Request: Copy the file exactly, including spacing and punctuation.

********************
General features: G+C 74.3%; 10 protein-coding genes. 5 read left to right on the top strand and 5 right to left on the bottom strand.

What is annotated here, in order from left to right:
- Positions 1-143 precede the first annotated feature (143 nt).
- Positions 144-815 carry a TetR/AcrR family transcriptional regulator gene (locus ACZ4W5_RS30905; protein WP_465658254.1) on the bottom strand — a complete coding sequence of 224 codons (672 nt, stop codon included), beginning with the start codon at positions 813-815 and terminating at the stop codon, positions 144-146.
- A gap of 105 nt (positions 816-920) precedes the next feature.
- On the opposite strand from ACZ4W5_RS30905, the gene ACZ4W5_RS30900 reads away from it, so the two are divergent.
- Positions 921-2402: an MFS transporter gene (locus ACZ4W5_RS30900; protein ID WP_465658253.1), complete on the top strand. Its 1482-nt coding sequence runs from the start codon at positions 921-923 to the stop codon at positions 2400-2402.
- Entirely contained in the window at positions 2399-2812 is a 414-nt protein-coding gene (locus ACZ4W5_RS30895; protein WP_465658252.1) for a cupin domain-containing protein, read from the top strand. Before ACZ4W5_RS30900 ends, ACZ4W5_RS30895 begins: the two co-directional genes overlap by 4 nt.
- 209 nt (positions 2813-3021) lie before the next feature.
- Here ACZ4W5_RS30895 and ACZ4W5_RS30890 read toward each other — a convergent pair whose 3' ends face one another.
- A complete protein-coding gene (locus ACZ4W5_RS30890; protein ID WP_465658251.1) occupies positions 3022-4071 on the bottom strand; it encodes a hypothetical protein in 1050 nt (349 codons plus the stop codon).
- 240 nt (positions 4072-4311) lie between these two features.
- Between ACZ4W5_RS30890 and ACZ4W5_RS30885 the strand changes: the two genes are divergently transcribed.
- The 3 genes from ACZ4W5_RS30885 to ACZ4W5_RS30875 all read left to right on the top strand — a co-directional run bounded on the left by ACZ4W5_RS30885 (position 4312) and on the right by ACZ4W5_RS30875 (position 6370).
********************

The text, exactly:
General features: G+C 74.3%; 10 protein-coding genes. 5 read left to right on the top strand and 5 right to left on the bottom strand.

What is annotated here, in order from left to right:
- Positions 1-143 precede the first annotated feature (143 nt).
- Positions 144-815 carry a TetR/AcrR family transcriptional regulator gene (locus ACZ4W5_RS30905; protein WP_465658254.1) on the bottom strand — a complete coding sequence of 224 codons (672 nt, stop codon included), beginning with the start codon at positions 813-815 and terminating at the stop codon, positions 144-146.
- A gap of 105 nt (positions 816-920) precedes the next feature.
- On the opposite strand from ACZ4W5_RS30905, the gene ACZ4W5_RS30900 reads away from it, so the two are divergent.
- Positions 921-2402: an MFS transporter gene (locus ACZ4W5_RS30900; protein ID WP_465658253.1), complete on the top strand. Its 1482-nt coding sequence runs from the start codon at positions 921-923 to the stop codon at positions 2400-2402.
- Entirely contained in the window at positions 2399-2812 is a 414-nt protein-coding gene (locus ACZ4W5_RS30895; protein WP_465658252.1) for a cupin domain-containing protein, read from the top strand. Before ACZ4W5_RS30900 ends, ACZ4W5_RS30895 begins: the two co-directional genes overlap by 4 nt.
- 209 nt (positions 2813-3021) lie before the next feature.
- Here ACZ4W5_RS30895 and ACZ4W5_RS30890 read toward each other — a convergent pair whose 3' ends face one another.
- A complete protein-coding gene (locus ACZ4W5_RS30890; protein ID WP_465658251.1) occupies positions 3022-4071 on the bottom strand; it encodes a hypothetical protein in 1050 nt (349 codons plus the stop codon).
- 240 nt (positions 4072-4311) lie between these two features.
- Between ACZ4W5_RS30890 and ACZ4W5_RS30885 the strand changes: the two genes are divergently transcribed.
- The 3 genes from ACZ4W5_RS30885 to ACZ4W5_RS30875 all read left to right on the top strand — a co-directional run bounded on the left by ACZ4W5_RS30885 (position 4312) and on the right by ACZ4W5_RS30875 (position 6370).